Last Thursday I spent a lovely day filming with Ellie Harrison and the BBC One Countryfile team. We looked at the inspiration behind my natural history artwork, visiting the wildflowers at Howardian Nature Reserve and the scientific collections behind the scenes at the National Museum Cardiff. Then we went back to my garden studio where Ellie and I had a go at making a celandine flower from beeswax. It was so interesting to meet such a professional team and see all the work that goes into the creation of a television programme. Tune in to see the whole Countryfile feature on BBC One, Sunday 2nd June at 7pm.
Last summer I was commissioned to make a special piece of artwork to celebrate a client’s big birthday. She has a passion for nature, gardening, walking, and interiors, and she wanted something a specific size to fit above the fireplace in her living room. She asked if I could make one of her favourite insects, a swallowtail butterfly, etched into a sheet of copper.
I regularly visit the Entomology collections at the National Museum Cardiff to take research photographs for my work, and I had already taken many images of their stunning butterfly collection. (I must have quite a passion for them too!) I was able to show my client the photographs so she could choose a favourite one as a reference for the artwork, then I ordered a custom made copper sheet to her specifications and began work.
The first stage was to sketch the butterfly on the copper sheet in a resist material, so when it went into the etching bath, it remained as a raised image on the surface of the metal. I also marked the plate with my own reference code, made up of my initials, the year, the month, and a three digit sequential number for that month. This is something I usually do with all my etchings, not only as a record for myself but in reference to the numbering systems used for the museum collections where I find my inspiration.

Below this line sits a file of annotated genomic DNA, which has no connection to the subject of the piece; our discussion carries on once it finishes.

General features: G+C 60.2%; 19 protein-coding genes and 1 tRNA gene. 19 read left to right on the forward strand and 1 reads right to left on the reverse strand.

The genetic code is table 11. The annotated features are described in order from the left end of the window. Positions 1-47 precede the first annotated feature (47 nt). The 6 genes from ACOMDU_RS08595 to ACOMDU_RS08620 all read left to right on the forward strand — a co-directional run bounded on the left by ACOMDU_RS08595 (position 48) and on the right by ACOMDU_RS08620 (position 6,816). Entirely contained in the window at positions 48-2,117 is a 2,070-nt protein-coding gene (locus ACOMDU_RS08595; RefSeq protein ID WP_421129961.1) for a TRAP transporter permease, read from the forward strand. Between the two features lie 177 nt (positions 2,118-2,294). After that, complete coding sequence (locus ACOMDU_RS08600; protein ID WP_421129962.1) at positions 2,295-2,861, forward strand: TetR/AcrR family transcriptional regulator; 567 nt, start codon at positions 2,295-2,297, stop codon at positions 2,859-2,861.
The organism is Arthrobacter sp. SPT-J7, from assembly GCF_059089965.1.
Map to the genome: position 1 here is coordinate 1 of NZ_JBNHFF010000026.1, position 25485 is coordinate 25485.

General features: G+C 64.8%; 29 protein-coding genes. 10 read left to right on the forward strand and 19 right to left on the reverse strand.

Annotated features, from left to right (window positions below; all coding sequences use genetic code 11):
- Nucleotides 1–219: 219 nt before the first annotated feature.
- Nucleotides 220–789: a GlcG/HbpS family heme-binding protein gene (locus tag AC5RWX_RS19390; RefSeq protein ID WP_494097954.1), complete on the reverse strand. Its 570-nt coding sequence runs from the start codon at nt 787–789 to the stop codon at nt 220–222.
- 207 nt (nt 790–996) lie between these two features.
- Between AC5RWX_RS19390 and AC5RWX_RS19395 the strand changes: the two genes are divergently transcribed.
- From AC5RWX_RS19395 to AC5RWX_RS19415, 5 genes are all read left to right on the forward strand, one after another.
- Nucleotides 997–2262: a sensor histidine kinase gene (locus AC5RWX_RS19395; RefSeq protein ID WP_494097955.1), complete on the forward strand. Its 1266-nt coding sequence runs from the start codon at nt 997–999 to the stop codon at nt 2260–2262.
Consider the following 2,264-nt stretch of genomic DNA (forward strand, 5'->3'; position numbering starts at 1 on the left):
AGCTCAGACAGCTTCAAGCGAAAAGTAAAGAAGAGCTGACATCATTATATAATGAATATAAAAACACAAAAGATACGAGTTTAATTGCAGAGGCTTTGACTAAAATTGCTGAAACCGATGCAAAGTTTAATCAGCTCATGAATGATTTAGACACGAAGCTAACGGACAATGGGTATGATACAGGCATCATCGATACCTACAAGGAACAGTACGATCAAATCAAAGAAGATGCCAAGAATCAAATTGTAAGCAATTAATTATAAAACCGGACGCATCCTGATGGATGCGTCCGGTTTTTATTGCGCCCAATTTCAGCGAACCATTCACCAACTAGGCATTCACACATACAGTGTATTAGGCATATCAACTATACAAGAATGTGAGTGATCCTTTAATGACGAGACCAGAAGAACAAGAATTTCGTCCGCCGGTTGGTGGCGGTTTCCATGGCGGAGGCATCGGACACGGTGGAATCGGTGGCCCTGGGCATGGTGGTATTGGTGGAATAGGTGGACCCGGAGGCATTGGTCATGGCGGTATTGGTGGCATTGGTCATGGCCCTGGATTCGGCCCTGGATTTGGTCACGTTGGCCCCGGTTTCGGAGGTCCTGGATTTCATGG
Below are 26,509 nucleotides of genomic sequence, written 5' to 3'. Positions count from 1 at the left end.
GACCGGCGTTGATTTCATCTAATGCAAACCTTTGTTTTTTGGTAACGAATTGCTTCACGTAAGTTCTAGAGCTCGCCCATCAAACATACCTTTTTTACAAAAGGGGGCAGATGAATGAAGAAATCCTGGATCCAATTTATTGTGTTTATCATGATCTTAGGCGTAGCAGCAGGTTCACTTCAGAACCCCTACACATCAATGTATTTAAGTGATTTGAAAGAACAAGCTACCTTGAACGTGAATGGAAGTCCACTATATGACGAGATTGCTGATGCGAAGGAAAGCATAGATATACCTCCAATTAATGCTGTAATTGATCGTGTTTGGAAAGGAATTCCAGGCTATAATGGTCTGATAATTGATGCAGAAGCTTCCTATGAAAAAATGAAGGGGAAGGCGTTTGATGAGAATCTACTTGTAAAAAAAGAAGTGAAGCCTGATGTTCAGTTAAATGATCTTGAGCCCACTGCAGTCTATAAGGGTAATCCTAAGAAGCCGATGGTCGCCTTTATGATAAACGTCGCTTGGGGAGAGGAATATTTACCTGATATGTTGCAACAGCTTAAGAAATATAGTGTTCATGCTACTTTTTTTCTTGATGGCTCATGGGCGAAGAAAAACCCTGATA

After etching, I oxidised the metal to blacken the entire surface. I sometimes create bright colours on the surface of my copper pieces by using different techniques, but this time I wanted the background to be mostly deep blacks and greys to let the shining butterfly image take centre stage.
I then started to scratch and sand the textures and tiny details into the surface of the metal with wire wool, sandpaper and a needlepoint tool. I photographed each stage and sent email updates to my client so she could be involved in the process, making decisions and seeing the piece develop as I went along.
The finished artwork was coated with several layers of UV resistant varnish and mounted in a traditional style frame to suit my client’s interior style.
This weekend we installed and opened my solo exhibition ‘Etched Entomology’ at the new Waterloo Teahouse in Lakeside, Cardiff as part of the madeinroath 2017 Arts Festival.
The exhibition is on until 31st October and you can find Waterloo Tea at 17-19 Clearwater way, Lakeside, Cardiff, CF236DL, just opposite the Discovery pub.
It has late night opening on Thursday, Friday and Saturday and is a lovely place to stop off for a tea or coffee and of course.. a slice of cake!